I\'ll go back and forth between documenting, testing, and coding. I\'ll let the problem dictate what happens when as I am working my way through solving the problem. Saying testing should always come first is too simple a rule and I think misses the larger point about software development.

Software is ultimately mind stuff. Using our minds better is the real methodology.

Make Gotchas Explicit

Explicitly comment variables changed out of the normal control flow or other code likely to break during maintenance. Embedded keywords are used to point out issues and potential problems. Consider a robot will parse your comments looking for keywords, stripping them out, and making a report so people can make a special effort where needed.

Gotcha Keywords

  • :TODO: topic
    Means there\'s more to do here, don\'t forget.
  • :BUG: [bugid] topic
    means there\'s a Known bug here, explain it and optionally give a bug ID.
  • :KLUDGE:
    When you\'ve done something ugly say so and explain how you would do it differently next time if you had more time.
  • :TRICKY:
    Tells somebody that the following code is very tricky so don\'t go changing it without thinking.
    Beware of something.
    Sometimes you need to work around a compiler problem. Document it. The problem may go away eventually.
  • :ATTRIBUTE: value
    The general form of an attribute embedded in a comment. You can make up your own attributes and they\'ll be extracted.

Gotcha Formatting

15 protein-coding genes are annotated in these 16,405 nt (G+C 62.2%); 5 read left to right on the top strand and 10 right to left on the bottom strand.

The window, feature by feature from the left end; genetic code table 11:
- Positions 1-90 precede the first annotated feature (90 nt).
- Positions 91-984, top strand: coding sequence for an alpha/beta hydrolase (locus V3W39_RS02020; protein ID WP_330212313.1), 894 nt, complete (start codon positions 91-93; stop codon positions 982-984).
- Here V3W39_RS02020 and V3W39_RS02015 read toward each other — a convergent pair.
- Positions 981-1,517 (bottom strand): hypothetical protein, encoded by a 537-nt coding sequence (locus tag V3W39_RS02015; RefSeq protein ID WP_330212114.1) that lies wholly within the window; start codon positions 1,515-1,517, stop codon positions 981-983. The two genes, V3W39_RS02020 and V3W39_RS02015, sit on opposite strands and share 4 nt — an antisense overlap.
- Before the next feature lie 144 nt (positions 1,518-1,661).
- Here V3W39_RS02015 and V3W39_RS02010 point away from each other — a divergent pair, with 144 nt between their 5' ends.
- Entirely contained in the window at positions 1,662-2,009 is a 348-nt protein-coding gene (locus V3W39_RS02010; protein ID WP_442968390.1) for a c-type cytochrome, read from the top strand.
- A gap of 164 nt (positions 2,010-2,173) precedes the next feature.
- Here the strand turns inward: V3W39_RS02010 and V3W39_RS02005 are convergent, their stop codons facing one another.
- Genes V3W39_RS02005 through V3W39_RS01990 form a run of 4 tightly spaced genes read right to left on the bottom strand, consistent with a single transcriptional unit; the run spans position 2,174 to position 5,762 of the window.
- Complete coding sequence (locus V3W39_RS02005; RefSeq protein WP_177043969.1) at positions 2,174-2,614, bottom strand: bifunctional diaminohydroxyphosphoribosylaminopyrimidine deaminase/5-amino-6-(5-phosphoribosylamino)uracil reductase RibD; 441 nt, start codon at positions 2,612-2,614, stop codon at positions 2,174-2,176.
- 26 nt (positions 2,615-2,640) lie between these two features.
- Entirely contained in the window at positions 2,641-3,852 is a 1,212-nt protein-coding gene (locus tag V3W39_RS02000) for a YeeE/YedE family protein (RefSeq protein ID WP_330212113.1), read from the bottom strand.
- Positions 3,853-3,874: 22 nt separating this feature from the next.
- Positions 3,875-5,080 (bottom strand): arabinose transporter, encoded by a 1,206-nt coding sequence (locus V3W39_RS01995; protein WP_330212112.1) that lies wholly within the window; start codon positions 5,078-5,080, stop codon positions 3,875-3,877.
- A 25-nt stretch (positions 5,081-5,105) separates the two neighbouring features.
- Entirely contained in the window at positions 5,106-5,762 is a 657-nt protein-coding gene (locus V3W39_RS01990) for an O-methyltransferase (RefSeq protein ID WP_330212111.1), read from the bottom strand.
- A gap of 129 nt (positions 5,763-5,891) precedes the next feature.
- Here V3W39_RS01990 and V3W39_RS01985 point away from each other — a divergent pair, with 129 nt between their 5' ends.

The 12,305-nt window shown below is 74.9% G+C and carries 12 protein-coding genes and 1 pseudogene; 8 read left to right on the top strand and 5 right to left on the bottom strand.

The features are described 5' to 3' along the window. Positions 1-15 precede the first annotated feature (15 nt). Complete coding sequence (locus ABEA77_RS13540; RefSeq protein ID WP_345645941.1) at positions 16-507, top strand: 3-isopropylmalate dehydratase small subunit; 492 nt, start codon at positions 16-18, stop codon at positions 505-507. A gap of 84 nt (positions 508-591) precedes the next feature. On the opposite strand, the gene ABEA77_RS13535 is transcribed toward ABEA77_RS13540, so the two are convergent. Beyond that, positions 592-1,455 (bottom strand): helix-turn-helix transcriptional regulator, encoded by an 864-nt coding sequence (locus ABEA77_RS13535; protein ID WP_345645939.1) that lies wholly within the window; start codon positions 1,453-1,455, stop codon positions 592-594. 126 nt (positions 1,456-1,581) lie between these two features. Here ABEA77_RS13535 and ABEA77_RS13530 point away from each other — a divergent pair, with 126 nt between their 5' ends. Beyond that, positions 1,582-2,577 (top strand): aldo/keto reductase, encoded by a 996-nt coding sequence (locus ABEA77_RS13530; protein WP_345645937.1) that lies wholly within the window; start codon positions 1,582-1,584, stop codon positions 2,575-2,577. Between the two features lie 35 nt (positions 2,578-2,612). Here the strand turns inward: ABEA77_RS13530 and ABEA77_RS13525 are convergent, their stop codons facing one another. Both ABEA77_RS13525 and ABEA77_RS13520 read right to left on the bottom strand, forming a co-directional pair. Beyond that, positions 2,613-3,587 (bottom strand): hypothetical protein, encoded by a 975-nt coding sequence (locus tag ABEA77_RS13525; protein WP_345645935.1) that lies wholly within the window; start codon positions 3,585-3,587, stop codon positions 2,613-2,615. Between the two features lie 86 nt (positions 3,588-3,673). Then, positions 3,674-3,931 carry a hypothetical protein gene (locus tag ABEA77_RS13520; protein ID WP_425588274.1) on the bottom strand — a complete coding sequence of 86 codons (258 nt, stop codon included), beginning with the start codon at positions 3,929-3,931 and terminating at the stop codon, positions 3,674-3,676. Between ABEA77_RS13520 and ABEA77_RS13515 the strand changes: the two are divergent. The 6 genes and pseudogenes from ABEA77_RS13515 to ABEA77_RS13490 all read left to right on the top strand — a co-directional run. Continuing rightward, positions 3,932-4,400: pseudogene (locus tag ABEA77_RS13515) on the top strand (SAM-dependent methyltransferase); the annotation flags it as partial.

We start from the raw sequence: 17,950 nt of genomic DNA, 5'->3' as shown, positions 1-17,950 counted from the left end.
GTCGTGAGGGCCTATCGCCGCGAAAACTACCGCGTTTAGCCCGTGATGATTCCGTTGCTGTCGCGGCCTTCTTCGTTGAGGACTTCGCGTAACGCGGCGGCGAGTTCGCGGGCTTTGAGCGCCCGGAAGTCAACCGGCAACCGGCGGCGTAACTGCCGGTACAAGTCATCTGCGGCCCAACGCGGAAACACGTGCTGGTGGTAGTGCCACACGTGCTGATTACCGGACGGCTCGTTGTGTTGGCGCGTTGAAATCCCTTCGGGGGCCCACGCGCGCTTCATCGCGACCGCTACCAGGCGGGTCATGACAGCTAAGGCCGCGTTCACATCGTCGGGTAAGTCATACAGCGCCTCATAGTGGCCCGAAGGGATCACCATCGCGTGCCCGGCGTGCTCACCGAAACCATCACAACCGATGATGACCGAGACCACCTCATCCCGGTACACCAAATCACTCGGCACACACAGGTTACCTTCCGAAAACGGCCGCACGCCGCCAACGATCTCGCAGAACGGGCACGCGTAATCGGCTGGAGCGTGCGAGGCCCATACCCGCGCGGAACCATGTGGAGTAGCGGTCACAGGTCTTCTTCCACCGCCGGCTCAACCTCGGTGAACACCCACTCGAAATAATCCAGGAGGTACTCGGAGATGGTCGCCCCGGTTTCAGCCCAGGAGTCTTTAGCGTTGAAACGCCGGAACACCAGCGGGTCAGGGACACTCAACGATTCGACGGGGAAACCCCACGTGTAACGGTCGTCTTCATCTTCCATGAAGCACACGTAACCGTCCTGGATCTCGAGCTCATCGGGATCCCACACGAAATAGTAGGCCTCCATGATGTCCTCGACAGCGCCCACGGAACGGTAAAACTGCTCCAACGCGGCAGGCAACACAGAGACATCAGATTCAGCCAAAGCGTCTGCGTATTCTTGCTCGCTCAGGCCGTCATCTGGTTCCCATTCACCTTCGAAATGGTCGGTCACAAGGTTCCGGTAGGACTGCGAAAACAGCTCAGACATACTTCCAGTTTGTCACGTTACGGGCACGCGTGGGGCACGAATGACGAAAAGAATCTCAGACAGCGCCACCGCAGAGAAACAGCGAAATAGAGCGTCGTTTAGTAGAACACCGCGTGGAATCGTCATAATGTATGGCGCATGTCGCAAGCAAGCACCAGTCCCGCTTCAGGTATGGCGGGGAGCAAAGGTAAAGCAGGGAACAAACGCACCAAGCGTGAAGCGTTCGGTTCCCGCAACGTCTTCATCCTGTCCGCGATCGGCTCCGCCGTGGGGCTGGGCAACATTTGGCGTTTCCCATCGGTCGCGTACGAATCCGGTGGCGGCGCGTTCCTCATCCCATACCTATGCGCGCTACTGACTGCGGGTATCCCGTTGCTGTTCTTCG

• Make the gotcha keyword the first symbol in the comment.
  • Comments may consist of multiple lines, but the first line should be a self-containing, meaningful summary.
  • The writer\'s name and the date of the remark should be part of the comment. This information is in the source repository, but it can take a quite a while to find out when and by whom it was added. Often gotchas stick around longer than they should. Embedding date information allows other programmer to make this decision. Embedding who information lets us know who to ask.


   // :TODO: tmh 960810: possible performance problem
// We should really use a hash table here but for now we\'ll
// use a linear search.

// :KLUDGE: tmh 960810: possible unsafe type cast
// We need a cast here to recover the derived type. It should
// probably use a virtual method or template.

See Also

See Interface and Implementation Documentation for more details on how documentation should be laid out.

Interface and Implementation Documentation

There are two main audiences for documentation:

  • Class Users
  • Class Implementors

With a little forethought we can extract both types of documentation directly from source code.

Class Users